Comparing Award Letters

So, the moment has arrived.  A financial aid award letter has arrived in your mailbox!  Ripping it open, perhaps you find columns of numbers or financial aid jargon that only makes your head spin.  Grants, loans, scholarships, work-study… How do you make sense of it?  To add to the confusion, maybe you’re fortunate enough to receive more than one offer from other colleges.  How do you compare financial aid packages?

Before explaining the different forms of aid that might be in your letter, there’s a simple tool you can use to compare aid packages.  Click here  The College Board maintains this website to assist students and parents in doing clear comparisons.

Below is a brief overview on types of aid.  For more a complete explanation, download the free MaxFinAid manual.  Click here.

The Federal Pell Grant:  This grant is administered and awarded by the federal government and given out on the basis of financial need.  Award amounts vary, but can be up to $5,550 per year.  The amount of the award cannot be changed by the college, but is set by the federal government.

The Federal Supplemental Educational Opportunity Grant (SEOG):  This too is a grant from the federal government, but is controlled by the college.  Colleges receive a yearly sum to give out at their discretion.  Because of this, funds are limited, but the amount can be up to $4,000 per year.

Grants/Scholarships from the College Themselves:  Colleges can also give scholarships or grants (terms are interchangeable) that bridge the gap in financial aid.  These types of aids should never be rejected.  This is free money that does not need to be repaid and is often tax-free.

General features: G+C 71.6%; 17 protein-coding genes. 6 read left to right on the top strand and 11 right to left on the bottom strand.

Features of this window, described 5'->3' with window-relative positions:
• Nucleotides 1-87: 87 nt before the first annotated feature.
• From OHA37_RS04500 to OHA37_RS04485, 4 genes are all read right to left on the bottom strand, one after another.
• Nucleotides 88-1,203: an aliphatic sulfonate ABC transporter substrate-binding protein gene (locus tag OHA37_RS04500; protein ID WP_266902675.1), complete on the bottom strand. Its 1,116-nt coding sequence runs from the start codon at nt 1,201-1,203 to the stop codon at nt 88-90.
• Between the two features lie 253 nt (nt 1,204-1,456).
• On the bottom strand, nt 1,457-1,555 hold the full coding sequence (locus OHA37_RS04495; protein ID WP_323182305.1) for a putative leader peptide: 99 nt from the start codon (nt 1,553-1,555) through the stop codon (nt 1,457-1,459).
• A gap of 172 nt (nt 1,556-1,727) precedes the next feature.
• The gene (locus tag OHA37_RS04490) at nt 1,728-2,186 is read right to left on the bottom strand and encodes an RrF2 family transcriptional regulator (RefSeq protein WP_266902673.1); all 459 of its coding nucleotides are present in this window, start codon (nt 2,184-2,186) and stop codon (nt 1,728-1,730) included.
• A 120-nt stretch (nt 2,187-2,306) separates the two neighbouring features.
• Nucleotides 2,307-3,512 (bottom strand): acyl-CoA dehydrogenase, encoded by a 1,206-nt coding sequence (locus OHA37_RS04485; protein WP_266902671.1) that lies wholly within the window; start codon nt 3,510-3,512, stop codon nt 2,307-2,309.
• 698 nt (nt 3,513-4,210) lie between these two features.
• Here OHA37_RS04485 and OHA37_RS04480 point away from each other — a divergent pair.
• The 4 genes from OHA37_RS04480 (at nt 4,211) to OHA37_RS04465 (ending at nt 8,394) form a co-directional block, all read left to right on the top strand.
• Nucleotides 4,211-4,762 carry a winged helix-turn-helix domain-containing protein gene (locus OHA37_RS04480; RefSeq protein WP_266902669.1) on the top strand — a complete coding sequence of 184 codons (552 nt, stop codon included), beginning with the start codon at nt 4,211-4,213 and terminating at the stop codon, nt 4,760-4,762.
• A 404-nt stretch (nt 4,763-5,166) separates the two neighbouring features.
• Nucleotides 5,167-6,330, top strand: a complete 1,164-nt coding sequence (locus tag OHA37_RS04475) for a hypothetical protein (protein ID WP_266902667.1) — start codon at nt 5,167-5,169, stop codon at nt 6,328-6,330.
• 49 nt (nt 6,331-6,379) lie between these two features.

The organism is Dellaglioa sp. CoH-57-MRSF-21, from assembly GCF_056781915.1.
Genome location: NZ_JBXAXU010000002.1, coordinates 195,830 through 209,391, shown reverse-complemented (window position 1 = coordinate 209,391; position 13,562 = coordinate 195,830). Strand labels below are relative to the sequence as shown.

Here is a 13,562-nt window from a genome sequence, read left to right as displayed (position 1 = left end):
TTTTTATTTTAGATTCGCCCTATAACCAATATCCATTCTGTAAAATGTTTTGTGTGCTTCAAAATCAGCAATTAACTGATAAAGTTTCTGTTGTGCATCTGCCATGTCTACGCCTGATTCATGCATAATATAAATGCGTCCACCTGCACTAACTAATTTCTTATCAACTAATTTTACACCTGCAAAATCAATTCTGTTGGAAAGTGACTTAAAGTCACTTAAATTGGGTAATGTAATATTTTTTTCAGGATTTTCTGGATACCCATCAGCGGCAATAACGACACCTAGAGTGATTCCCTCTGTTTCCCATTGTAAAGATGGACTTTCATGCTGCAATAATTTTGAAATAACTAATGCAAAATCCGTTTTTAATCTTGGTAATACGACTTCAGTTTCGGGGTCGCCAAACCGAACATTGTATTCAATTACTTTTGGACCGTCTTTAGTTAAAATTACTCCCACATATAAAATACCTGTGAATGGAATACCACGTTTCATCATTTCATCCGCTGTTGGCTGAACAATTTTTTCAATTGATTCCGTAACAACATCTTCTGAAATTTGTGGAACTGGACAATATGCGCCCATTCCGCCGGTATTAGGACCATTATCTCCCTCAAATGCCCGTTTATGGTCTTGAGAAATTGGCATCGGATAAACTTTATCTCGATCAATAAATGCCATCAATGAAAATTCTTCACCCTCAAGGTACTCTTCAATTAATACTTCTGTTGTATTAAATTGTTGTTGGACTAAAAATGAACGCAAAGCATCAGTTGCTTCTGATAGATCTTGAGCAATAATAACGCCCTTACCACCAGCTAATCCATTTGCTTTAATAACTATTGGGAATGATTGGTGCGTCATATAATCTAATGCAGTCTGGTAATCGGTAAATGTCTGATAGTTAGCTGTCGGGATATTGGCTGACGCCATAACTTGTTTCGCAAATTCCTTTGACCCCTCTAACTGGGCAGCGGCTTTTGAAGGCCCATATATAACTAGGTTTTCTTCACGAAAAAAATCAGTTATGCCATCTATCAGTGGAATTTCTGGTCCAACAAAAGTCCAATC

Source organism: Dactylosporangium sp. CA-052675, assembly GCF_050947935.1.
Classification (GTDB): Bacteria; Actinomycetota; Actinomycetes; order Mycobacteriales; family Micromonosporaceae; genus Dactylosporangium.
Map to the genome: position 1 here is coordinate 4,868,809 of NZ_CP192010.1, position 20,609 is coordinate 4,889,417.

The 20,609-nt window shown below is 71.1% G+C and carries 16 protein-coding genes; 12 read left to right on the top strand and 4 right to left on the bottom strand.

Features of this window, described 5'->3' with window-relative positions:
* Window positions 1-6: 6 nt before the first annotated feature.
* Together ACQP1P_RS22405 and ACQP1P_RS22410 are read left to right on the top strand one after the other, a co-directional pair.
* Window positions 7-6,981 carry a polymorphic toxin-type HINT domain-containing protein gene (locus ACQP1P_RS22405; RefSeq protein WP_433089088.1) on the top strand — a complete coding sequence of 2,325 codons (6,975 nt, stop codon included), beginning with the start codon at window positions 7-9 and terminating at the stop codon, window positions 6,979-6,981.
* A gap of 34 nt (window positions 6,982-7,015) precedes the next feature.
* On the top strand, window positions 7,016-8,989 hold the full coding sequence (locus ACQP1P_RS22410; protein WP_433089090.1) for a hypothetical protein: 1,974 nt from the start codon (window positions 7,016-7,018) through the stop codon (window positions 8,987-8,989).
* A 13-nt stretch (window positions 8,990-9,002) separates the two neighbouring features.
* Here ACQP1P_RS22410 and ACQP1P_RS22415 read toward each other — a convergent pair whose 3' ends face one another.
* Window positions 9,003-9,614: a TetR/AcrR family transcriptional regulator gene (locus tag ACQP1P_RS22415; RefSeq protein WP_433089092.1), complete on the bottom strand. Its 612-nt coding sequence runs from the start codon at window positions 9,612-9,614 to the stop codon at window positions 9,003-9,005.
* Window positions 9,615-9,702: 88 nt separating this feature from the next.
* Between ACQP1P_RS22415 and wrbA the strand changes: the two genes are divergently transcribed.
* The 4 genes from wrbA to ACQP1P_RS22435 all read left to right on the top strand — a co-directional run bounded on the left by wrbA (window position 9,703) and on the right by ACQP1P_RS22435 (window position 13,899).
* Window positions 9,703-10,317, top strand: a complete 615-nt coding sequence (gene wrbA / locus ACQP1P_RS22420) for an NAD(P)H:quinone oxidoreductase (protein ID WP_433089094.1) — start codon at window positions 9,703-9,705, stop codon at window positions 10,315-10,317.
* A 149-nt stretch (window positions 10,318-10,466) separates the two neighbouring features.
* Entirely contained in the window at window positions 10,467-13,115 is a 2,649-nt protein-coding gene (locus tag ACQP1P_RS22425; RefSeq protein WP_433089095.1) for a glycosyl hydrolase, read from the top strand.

Federal Work-Study:  This is one of the more confusing types of financial aid.  There are several reasons why it is a good idea to accept this grant.  Click here to learn more about it.

Loans: Loans come in two forms typically: subsidized and unsubsidized.  Subsidized loans are need-based loans where the interest is paid by the federal government while the student is in school full-time.  Unsubsidized loans are not need-based, and interest accrues on the loan from the moment it is given out.  As with any loan, be sure you fully understand the terms and conditions of it.

College Loans: Some colleges will offer an in-house loan, or a payment system that is spread-out over the academic semester.  These types of aids vary and can be anything from a great deal to downright seedy.   Be sure to read the fine print on these types of aid as well.

Once you understand the types of aid in your award letter, and compared  between colleges, you’ll be able to make an informed decision.

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